First things first, Discord is focused on voice chat features. The reason for it is that gamers need high quality, lag-free voice chat to communicate with other players along the game. Discord meets their requirements perfectly, providing a reliable voice communication feature with vast limits when it comes to a number of participants.
This is how Discord users see the difference between Discord and Slack:
I like to describe it (Discord) as a ‘real time Reddit’ because of the way that you join many specific servers (subreddits) and join ongoing conversations (posts). Slack is not like this a lot because it focuses on building a service that is curated for businesses and internal communications so in turn, Slack comes off more like a conference call or a corporate chat room.
– Noah Weidner, Discord user
If you asked me to name one major reason why people are looking for Slack alternatives, that would be the price. It usually becomes the biggest roadblock for those who’ve tried Slack. Well, I can see why it happens. Slack’s paid plans start at $6.67 user/month. There’s no other way to get rid of 10K searchable messages limit, 10 integrations limit and two people in a video chat limit unless you pay. If you want to get some extra features like 99.99% guaranteed uptime, guest access or 24/7 customer care, you’ll have to settle for a monthly based payment of $12.5 user/month.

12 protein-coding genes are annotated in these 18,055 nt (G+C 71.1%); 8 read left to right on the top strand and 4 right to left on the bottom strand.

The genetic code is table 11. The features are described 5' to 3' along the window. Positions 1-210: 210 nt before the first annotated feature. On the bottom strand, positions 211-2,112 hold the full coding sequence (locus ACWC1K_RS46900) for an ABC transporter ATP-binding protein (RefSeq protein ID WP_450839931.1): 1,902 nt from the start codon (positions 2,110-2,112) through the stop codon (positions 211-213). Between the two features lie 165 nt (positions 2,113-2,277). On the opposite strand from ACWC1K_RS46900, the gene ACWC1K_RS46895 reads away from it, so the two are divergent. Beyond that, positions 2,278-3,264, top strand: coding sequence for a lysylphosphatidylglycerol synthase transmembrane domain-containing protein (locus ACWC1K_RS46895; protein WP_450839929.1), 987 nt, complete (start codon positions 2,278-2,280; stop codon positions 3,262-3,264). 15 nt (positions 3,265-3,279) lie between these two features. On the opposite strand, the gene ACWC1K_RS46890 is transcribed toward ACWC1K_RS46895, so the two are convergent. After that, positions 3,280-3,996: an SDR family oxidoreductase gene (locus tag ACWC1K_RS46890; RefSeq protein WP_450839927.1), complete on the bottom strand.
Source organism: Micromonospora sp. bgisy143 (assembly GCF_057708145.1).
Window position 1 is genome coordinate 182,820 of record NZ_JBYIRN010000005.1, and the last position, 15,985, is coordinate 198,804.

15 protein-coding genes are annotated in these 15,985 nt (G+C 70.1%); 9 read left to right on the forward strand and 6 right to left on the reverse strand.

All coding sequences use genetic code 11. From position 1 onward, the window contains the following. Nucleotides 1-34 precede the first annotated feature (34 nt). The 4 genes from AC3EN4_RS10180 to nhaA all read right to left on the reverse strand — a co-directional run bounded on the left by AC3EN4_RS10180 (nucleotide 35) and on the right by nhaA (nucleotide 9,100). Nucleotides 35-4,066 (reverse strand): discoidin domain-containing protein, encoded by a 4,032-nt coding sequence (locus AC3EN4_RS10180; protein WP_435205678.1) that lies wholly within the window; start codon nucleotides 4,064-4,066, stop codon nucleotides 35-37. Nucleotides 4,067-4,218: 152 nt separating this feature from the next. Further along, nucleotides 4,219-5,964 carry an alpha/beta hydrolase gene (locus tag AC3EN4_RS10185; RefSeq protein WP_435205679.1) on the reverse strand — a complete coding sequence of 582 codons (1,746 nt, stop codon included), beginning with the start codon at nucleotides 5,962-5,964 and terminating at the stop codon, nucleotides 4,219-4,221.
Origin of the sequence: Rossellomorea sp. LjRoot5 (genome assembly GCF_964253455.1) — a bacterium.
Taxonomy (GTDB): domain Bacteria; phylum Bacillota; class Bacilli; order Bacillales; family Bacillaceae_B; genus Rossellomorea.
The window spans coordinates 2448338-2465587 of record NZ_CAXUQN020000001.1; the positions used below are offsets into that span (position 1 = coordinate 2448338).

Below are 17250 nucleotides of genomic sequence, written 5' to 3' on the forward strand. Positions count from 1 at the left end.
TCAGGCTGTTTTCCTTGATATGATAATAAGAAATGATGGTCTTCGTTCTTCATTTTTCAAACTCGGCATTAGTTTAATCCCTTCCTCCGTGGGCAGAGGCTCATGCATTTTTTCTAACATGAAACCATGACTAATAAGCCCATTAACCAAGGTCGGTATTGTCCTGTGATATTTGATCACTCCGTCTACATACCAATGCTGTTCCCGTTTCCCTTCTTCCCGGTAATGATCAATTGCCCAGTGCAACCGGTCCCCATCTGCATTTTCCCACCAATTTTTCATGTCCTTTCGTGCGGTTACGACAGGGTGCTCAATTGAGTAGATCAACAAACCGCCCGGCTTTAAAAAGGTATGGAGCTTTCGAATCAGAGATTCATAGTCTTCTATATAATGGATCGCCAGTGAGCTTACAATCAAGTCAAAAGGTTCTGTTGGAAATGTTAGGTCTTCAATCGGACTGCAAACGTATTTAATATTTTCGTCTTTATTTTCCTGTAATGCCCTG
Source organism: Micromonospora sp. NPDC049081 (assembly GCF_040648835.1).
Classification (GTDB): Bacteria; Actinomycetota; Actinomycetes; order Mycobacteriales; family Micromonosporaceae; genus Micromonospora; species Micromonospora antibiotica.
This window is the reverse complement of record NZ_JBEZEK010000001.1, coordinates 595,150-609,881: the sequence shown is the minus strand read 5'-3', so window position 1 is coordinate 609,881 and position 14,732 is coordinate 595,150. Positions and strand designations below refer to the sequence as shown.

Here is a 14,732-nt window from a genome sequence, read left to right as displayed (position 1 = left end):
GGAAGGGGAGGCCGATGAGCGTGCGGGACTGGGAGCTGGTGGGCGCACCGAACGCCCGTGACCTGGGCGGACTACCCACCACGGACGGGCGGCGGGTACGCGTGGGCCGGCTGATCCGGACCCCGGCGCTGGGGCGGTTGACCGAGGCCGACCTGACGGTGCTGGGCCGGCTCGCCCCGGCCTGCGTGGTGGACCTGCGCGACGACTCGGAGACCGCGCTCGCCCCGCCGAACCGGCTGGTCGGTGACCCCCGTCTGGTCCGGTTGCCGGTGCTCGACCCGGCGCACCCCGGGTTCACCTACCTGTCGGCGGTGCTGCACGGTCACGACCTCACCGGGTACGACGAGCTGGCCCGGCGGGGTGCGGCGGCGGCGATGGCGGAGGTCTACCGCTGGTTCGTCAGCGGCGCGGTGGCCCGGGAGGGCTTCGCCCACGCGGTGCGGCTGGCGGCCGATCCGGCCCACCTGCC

Discord is free with almost no limits. Unlike Slack Free plan, you won’t be losing your team’s message history. However, if you appreciate Discord enough to support it with a monthly payment, there’s a Nitro plan which gives you some perks like extended size for a file upload (50MB rather than 8MB in free plan), use of a GIF avatar, higher quality screen sharing, animated emoji and a profile badge displaying how long you’ve supported Discord.
Discord has a user interface that is quite similar to Slack. Contacts are on your left while conversations are happening at the right side of the screen. However, I think Slack has done a better job at organizing its left panel – all the channels, direct conversations and apps are clearly visible. On the contrary, it takes some time getting used to Discord’s interface as its channels and direct messages are located under different menu tabs.
You can customize the color scheme of your interface in Discord whether you like it light or dark. In Slack, it’s only the sidebar with contacts that is customizable. You can choose one of the eight color options for the sidebar. If you are tech savvy though, you can customize the entire scheme with custom css, changing the css file of the desktop app or using custom css widgets in Slack. Overall, due to more in-depth customization, Slack is no longer a simple communication tool. In fact, it tends to get more and more cumbersome with each year.